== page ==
This & That ― Vignettes of a Professional Journey
a column by Ines Bojlesen
I often get into interesting arguments with translators and editors over the use of a certain word, a verb, or terminology in general. I thoroughly enjoy that this interaction is possible. Not all agencies allow me to contact the translator or editor, or sometimes even to know who they are.
The Portuguese language is rich and complex. Grammar exercises should be a daily practice. I remember some of the rules by heart since they are used frequently. Others, however, send me digging into grammar books or resorting to expert grammar peers.
When questioned about an issue, nothing is less reassuring to your editor or translator than explaining a linguistic choice “because it sounds right.” Or even more daunting is saying, “I googled it.” So many gross errors are perpetuated online!
I have quite a collection of grammar books, the Moderna Gramática Portuguesa by Evanildo Bechara being the primary reference. Other references I use are: Dicionário de Verbos e Regimes by Francisco Fernandes, Dicionário de Regimes de Substantivos e Adjetivos by Francisco Fernandes, Dicionário de Questões Vernáculas by Napoleão Mendes de Almeida, Manual de Redação Jurídica by José Maria da Costa, and Dicionário Analógico da Língua Portuguesa by Francisco Ferreira dos Santos Azevedo.
Many agencies I work with ask me to justify the editing or corrections I make on an editing or proofreading project for an English-into-Portuguese text. The project manager needs to understand my comments, so explanations need to be in English. I always found it tricky to explain Portuguese grammar in English until I found an excellent source to help me out: Modern Portuguese – a Reference Grammar by Mário A. Perini.
And then there are the cases when grammarians, peers, or other resources cannot solve or assure me of the correct answer. In one of these instances, the translation did not “sound right to me” so I changed it to what I believed was correct. The feedback from the translator was that my correction was wrong and she would not accept it. We went back and forth with examples. In this particular case the translator had the final word, so her version was used.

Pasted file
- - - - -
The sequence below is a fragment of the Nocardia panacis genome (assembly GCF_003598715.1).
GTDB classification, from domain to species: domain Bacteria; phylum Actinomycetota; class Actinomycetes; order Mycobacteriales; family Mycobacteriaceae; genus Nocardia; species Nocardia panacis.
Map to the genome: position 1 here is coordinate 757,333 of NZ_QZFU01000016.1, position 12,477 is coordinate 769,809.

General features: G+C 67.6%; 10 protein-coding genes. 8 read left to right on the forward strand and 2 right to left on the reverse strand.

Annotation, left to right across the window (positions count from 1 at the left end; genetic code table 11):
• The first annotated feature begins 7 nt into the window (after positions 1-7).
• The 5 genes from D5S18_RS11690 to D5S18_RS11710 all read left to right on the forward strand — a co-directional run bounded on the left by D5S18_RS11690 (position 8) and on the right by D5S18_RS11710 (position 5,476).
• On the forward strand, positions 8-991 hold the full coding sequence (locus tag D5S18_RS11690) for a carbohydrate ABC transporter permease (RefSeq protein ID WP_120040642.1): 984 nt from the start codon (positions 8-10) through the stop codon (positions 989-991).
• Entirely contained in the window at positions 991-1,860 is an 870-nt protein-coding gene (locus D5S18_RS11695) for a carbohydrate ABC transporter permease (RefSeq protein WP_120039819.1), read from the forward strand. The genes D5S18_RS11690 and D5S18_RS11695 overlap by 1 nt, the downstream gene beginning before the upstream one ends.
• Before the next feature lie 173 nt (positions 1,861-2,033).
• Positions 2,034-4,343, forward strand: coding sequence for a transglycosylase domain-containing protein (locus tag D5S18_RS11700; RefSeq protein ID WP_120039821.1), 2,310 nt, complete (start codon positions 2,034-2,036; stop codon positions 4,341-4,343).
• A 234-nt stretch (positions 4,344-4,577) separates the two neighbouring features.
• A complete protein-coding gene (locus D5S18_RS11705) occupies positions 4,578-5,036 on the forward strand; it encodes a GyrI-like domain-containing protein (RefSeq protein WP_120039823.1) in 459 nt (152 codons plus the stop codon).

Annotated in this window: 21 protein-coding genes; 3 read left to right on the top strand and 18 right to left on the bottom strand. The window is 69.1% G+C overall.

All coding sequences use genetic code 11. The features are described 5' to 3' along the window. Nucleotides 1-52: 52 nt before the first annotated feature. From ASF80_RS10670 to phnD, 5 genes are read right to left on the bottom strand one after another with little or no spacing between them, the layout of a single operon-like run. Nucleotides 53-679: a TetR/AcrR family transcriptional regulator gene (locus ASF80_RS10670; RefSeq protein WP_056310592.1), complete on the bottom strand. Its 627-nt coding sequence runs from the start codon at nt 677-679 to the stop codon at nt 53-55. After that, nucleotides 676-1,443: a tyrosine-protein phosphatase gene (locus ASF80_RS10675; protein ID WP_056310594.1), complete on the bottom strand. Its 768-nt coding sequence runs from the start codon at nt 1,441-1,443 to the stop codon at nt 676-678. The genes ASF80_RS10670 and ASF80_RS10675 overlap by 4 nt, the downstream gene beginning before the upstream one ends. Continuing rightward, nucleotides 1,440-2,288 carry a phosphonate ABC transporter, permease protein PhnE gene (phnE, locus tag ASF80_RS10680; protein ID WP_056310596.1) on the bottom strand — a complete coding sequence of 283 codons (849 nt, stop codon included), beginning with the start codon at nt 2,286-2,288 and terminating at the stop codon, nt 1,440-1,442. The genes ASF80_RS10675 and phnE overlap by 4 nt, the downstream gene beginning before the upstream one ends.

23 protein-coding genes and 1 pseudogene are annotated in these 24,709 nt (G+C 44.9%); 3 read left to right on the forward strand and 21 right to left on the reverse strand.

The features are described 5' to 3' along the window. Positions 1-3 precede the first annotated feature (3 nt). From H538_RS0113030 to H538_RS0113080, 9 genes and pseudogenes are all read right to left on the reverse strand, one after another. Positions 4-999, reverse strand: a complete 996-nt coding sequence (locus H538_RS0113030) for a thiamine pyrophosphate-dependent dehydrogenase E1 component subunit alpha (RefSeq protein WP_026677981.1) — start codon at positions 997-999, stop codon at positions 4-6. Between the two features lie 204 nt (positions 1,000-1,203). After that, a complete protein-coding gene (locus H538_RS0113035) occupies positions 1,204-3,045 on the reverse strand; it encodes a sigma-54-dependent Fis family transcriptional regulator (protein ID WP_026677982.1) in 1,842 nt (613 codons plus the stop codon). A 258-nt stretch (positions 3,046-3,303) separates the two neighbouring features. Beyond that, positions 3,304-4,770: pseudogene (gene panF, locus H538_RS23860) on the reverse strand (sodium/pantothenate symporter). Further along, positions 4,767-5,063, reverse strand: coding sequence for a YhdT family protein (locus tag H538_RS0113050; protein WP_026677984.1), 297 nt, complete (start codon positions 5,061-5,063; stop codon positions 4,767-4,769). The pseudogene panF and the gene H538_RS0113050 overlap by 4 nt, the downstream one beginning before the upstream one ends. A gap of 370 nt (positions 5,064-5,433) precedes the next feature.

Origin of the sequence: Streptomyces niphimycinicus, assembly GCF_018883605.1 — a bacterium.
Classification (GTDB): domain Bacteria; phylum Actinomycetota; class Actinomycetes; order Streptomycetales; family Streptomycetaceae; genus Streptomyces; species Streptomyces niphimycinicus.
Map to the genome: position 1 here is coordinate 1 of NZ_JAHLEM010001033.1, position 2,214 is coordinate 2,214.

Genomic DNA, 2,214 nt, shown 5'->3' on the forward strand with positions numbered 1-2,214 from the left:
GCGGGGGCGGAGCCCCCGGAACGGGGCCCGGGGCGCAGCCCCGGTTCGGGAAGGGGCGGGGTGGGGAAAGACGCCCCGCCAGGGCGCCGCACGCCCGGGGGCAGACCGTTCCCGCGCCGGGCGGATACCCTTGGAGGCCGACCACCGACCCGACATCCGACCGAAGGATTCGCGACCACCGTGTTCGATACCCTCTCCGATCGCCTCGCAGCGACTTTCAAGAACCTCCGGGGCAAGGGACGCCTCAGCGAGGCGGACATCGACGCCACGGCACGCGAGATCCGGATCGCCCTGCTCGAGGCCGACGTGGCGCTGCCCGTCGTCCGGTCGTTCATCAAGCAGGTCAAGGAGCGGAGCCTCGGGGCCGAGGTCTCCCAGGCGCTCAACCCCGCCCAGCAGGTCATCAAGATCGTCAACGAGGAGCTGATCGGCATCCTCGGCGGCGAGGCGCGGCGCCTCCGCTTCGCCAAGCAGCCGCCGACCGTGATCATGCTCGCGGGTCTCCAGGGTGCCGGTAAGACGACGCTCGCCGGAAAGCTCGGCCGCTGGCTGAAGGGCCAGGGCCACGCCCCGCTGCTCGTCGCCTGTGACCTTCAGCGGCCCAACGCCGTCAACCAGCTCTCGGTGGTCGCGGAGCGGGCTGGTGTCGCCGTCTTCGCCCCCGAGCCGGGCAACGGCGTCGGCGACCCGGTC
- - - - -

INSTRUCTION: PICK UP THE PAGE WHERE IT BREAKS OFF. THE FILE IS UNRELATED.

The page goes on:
Not quite convinced, I decided to write to the Academia Brasileira de Letras, and use their link to ABL Responde. It was late on a Friday afternoon. I did not expect to receive an answer, let alone so fast. Two hours later I received an email with the explanation I needed:
Pergunta: Agradecemos seu interesse na empresa ou Agradecemos seu interesse pela empresa (carta para candidato a um emprego)
Resposta: Prezada Inês: as duas regências são aceitas, com a preposição em ou com a preposição por (pela).
I have resorted to the Academia Brasileira de Letras website several times since then and have always received a timely answer.
I use the same criterion when translating into English. Grammar rules are a routine challenge, even when writing a simple email to a client. It gets as much dedication and research as I give to Portuguese.
I know this may sound like a shallow subject to bring to this blog. But I experience it daily in my translations. Even in technical manuals, I sometimes get stuck on a grammar issue. After all, grammar is the fabric of our language, especially in its written form. As translators, we cannot underestimate the importance of conveying the message in a grammatically correct manner.